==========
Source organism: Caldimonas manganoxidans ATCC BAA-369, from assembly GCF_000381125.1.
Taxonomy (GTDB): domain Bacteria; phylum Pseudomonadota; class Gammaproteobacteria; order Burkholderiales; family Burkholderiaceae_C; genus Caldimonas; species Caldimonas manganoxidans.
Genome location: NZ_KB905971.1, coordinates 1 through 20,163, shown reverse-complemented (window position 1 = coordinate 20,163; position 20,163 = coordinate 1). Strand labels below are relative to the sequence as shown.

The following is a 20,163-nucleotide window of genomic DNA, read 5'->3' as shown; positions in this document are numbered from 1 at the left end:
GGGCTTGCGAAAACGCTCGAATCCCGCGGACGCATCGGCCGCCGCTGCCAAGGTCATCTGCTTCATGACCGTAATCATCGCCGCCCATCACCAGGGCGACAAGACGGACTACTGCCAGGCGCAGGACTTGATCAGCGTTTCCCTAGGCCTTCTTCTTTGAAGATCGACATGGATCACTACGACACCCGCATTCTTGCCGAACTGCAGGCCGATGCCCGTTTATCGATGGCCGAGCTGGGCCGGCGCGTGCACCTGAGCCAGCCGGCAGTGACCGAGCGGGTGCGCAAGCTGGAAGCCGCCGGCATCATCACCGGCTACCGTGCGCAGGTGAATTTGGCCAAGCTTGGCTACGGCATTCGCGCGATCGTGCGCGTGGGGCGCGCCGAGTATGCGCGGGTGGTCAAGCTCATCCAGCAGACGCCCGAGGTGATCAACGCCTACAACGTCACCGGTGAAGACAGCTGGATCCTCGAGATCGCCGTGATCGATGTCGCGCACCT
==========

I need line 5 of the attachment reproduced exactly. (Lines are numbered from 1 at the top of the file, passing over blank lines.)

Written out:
GGGCTTGCGAAAACGCTCGAATCCCGCGGACGCATCGGCCGCCGCTGCCAAGGTCATCTGCTTCATGACCGTAATCATCGCCGCCCATCACCAGGGCGACAAGACGGACTACTGCCAGGCGCAGGACTTGATCAGCGTTTCCCTAGGCCTTCTTCTTTGAAGATCGACATGGATCACTACGACACCCGCATTCTTGCCGAACTGCAGGCCGATGCCCGTTTATCGATGGCCGAGCTGGGCCGGCGCGTGCACCTGAGCCAGCCGGCAGTGACCGAGCGGGTGCGCAAGCTGGAAGCCGCCGGCATCATCACCGGCTACCGTGCGCAGGTGAATTTGGCCAAGCTTGGCTACGGCATTCGCGCGATCGTGCGCGTGGGGCGCGCCGAGTATGCGCGGGTGGTCAAGCTCATCCAGCAGACGCCCGAGGTGATCAACGCCTACAACGTCACCGGTGAAGACAGCTGGATCCTCGAGATCGCCGTGATCGATGTCGCGCACCT